Management Compensation - compensation arrangements that are tied to long-term corporate performance and securityholder value will generally be supported. These arrangements should induce management to purchase and hold equity in the company to better align management's interests with those of shareholders. Stock option plans that are overly generous or excessively dilutive to other shareholders will not be supported.

Changes in Capitalization - changes in capitalization where a reasonable need for the change is demonstrated will generally be supported. Changes resulting in excessive dilution of existing securityholder value will not be supported.

While the Funds proxies will generally be voted in accordance with the Voting Guidelines, there may be circumstances where it is in the best interests of the Fund to vote differently than the manner contemplated by the Voting Guidelines. The ultimate decision as to the manner in which a Fund’s proxies will be voted rests with the person responsible for voting securities held by the Fund.

Voting Guidelines for Non-Routine Matters

Non-Routine Matters, including those business issues specific to the issuer or those raised by shareholders of the issuer, are addressed on a case-by-case basis with a focus on the potential impact of the vote on the Fund’s value. The general principals underlying the Voting Guidelines will be considered when deciding how to vote on non-Routine Matters.

Proxy Voting Administration

Adhering to Proxy Voting Policy

Any person or entity entrusted with casting a vote in respect of securities held by a Fund shall be provided with a copy of this policy and will be expected to vote in accordance with this policy at all times. In the event that anyone expects to deviate from the policies set out herein, the prior approval of the Manager must be obtained before a vote is cast.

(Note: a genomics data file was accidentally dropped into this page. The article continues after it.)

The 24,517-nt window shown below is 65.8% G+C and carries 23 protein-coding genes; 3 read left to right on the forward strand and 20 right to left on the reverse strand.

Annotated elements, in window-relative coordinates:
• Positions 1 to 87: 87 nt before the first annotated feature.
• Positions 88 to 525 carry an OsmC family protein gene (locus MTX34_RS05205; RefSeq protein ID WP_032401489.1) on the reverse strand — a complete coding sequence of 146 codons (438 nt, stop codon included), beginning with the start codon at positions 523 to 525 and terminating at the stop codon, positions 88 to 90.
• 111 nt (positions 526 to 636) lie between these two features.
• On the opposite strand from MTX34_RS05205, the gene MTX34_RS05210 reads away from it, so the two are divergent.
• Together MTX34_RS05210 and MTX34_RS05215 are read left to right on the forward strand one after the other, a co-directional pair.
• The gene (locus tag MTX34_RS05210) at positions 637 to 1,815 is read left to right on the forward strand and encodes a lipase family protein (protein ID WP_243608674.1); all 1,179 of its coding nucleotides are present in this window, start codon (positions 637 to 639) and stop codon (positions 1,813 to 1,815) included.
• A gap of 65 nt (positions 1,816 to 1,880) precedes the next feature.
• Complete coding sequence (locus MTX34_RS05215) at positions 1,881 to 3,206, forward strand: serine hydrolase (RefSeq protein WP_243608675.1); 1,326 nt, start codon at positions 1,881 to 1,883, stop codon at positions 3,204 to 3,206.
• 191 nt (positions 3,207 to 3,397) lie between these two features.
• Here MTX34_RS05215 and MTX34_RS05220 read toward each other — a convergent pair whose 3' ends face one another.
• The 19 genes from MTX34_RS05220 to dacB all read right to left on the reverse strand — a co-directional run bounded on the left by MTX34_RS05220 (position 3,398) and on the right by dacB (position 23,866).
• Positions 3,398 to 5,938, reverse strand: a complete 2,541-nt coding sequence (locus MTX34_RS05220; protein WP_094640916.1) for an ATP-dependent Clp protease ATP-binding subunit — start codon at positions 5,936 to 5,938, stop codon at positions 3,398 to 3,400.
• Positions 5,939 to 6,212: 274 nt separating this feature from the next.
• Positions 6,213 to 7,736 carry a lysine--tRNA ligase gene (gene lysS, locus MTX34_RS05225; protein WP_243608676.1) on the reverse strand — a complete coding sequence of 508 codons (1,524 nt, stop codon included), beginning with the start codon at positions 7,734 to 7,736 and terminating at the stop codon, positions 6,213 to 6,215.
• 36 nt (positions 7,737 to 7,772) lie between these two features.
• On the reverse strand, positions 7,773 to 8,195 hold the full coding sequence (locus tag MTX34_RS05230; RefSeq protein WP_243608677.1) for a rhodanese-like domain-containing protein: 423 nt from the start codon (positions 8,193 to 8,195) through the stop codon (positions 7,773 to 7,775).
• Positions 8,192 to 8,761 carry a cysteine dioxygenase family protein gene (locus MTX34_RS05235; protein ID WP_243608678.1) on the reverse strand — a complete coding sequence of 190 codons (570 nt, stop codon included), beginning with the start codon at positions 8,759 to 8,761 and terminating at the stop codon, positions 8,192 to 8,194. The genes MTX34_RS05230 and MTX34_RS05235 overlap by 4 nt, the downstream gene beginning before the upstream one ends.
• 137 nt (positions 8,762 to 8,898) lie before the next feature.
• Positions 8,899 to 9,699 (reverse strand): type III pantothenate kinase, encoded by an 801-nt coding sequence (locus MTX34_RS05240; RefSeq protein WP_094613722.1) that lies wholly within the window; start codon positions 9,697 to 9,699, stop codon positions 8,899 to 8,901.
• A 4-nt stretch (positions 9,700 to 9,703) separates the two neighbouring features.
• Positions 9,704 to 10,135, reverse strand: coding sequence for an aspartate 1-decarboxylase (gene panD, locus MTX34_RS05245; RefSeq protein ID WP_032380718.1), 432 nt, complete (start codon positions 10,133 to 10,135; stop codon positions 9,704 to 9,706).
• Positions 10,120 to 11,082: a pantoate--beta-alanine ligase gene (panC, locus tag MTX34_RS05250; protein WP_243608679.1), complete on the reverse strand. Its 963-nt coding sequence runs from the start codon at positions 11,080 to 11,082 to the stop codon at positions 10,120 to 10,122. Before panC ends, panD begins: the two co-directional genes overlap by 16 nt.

Maintaining Proxy Voting Record

A record of all proxies received and all votes cast (including how such votes are cast) shall be maintained by the person charged with the responsibility of voting on behalf of a Fund. The proxy voting record shall be maintained on an annual basis from July 1 to June 30 of each year. Information in order to enable the Manager to prepare the annual proxy voting record for each Fund must be provided to the Manager no later than August 1 of each year.

Whether or Not to Vote on Routine or Non-Routine Matters 

The person responsible for voting securities held by the Fund has the discretion whether or not to vote on Routine and non-Routine Matters. In cases where such person determines that it is not in the best interest of the securityholders of the Fund to cast a vote, or in cases where no value is added by voting, there is no requirement to vote.

Proxy Voting Disclosure

In the case of investment funds that are reporting issuers, RPIA will maintain and disclose the proxy voting record in accordance with section 10.3 and 10.4 of NI 81-106. Disclosure will be provided on RPIA’s public website.

Additional proxy voting related disclosure provided in the fund’s Annual Information Form, in accordance with NI 81-101.

Evidence and Recordkeeping

  • Proxy voting records
  • Reporting issuer disclosures